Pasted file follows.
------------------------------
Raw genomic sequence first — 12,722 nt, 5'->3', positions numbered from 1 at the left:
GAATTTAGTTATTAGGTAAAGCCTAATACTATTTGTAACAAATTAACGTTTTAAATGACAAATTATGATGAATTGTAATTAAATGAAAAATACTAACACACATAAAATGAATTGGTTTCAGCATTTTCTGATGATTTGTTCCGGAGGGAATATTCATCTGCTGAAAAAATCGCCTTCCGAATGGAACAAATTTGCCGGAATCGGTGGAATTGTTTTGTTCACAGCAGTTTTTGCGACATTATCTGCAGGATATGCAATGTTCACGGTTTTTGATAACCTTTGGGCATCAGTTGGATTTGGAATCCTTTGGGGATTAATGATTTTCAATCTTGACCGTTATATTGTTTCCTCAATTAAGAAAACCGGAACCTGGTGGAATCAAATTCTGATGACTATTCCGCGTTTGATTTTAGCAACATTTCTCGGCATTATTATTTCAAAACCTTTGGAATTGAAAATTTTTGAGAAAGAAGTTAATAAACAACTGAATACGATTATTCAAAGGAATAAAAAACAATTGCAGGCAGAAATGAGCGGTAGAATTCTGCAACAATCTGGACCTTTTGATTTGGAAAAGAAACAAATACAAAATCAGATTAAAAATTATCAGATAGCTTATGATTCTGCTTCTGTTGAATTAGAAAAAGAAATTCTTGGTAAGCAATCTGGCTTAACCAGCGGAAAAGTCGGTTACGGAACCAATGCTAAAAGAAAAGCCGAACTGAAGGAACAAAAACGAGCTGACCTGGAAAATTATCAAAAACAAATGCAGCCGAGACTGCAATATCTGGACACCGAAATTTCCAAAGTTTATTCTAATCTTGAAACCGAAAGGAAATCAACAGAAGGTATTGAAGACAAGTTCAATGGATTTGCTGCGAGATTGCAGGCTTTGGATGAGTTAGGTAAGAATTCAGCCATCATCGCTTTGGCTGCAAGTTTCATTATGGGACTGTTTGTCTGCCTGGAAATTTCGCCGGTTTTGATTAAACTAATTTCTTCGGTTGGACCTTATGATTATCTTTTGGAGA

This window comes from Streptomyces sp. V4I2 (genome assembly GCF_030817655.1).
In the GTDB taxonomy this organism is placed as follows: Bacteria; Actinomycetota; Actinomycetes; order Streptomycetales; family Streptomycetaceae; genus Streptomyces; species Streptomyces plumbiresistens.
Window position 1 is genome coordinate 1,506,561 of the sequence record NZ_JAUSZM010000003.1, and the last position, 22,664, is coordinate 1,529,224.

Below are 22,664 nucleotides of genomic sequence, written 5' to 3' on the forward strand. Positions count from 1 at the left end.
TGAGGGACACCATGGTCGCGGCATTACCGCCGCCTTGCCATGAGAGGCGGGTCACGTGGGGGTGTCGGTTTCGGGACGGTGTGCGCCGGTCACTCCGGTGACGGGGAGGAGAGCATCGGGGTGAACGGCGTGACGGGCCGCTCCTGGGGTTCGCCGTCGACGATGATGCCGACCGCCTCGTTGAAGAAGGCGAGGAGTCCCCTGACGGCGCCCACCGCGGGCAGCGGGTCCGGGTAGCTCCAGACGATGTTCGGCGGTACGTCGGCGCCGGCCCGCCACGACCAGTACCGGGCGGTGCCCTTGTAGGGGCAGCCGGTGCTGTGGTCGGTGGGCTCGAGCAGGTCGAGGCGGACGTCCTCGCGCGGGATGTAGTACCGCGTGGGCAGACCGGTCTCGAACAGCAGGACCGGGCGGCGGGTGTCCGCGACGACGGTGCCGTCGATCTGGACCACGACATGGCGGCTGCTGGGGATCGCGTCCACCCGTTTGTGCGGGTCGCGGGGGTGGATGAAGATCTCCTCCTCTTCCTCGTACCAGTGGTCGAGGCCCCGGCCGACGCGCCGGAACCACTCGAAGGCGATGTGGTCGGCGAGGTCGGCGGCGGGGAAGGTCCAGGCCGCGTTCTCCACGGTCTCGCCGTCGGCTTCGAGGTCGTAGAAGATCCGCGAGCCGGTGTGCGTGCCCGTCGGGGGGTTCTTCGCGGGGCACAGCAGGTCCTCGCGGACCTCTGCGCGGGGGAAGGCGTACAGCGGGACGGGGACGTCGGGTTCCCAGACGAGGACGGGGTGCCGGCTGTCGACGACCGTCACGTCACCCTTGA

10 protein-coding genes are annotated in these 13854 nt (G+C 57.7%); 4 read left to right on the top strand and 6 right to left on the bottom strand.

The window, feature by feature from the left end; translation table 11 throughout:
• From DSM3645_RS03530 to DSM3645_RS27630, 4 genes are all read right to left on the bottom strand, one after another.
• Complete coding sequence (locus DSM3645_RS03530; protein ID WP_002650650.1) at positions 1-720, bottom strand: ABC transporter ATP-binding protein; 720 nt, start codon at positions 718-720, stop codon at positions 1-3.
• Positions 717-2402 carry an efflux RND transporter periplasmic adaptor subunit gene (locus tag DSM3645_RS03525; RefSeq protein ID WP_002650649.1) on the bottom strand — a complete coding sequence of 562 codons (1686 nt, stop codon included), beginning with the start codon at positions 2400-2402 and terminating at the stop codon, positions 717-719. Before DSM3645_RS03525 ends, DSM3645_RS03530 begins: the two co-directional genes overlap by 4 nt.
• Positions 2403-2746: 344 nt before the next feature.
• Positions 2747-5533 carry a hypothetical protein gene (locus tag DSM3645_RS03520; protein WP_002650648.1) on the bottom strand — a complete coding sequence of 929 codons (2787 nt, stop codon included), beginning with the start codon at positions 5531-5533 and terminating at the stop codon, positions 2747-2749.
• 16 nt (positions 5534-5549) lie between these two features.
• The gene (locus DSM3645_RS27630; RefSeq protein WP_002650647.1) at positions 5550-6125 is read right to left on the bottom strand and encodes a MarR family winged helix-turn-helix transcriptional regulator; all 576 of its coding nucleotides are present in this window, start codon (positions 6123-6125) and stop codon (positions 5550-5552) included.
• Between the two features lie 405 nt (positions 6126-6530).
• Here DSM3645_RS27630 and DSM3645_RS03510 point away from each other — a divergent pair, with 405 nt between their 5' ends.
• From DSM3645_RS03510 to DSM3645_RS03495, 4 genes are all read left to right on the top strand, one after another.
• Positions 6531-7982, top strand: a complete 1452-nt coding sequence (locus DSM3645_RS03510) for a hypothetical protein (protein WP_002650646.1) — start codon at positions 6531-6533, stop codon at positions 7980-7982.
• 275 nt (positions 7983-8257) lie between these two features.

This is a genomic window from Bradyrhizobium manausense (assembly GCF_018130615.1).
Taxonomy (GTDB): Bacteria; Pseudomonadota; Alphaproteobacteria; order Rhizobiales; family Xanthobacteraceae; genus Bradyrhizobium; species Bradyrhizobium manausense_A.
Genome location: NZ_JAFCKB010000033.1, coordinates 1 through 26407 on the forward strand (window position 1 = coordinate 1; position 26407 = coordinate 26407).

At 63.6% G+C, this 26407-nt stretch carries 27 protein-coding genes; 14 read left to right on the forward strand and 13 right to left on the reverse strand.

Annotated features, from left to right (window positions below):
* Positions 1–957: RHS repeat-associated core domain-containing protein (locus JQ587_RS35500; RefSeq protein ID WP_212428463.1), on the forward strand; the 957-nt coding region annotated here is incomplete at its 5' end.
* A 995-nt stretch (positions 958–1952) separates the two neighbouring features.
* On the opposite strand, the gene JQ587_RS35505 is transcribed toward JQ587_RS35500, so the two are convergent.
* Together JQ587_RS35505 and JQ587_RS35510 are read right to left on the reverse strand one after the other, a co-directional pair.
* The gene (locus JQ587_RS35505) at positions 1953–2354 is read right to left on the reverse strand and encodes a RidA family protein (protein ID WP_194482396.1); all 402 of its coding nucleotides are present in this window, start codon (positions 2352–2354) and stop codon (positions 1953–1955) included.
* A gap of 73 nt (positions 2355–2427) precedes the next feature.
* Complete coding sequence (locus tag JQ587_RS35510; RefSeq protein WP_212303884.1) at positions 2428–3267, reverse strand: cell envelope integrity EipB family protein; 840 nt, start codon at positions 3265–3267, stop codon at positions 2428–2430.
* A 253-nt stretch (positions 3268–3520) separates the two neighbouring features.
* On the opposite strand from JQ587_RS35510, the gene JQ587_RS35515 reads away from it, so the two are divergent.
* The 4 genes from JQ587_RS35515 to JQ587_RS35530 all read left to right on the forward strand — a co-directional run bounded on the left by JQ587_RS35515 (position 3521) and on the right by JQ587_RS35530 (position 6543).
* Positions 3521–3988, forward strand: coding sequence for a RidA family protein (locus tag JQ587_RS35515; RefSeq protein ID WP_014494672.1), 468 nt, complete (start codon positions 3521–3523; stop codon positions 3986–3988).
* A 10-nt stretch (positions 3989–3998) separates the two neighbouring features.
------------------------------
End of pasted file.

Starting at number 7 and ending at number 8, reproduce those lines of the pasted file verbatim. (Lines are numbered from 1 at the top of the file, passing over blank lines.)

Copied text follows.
TGAGGGACACCATGGTCGCGGCATTACCGCCGCCTTGCCATGAGAGGCGGGTCACGTGGGGGTGTCGGTTTCGGGACGGTGTGCGCCGGTCACTCCGGTGACGGGGAGGAGAGCATCGGGGTGAACGGCGTGACGGGCCGCTCCTGGGGTTCGCCGTCGACGATGATGCCGACCGCCTCGTTGAAGAAGGCGAGGAGTCCCCTGACGGCGCCCACCGCGGGCAGCGGGTCCGGGTAGCTCCAGACGATGTTCGGCGGTACGTCGGCGCCGGCCCGCCACGACCAGTACCGGGCGGTGCCCTTGTAGGGGCAGCCGGTGCTGTGGTCGGTGGGCTCGAGCAGGTCGAGGCGGACGTCCTCGCGCGGGATGTAGTACCGCGTGGGCAGACCGGTCTCGAACAGCAGGACCGGGCGGCGGGTGTCCGCGACGACGGTGCCGTCGATCTGGACCACGACATGGCGGCTGCTGGGGATCGCGTCCACCCGTTTGTGCGGGTCGCGGGGGTGGATGAAGATCTCCTCCTCTTCCTCGTACCAGTGGTCGAGGCCCCGGCCGACGCGCCGGAACCACTCGAAGGCGATGTGGTCGGCGAGGTCGGCGGCGGGGAAGGTCCAGGCCGCGTTCTCCACGGTCTCGCCGTCGGCTTCGAGGTCGTAGAAGATCCGCGAGCCGGTGTGCGTGCCCGTCGGGGGGTTCTTCGCGGGGCACAGCAGGTCCTCGCGGACCTCTGCGCGGGGGAAGGCGTACAGCGGGACGGGGACGTCGGGTTCCCAGACGAGGACGGGGTGCCGGCTGTCGACGACCGTCACGTCACCCTTGA

10 protein-coding genes are annotated in these 13854 nt (G+C 57.7%); 4 read left to right on the top strand and 6 right to left on the bottom strand.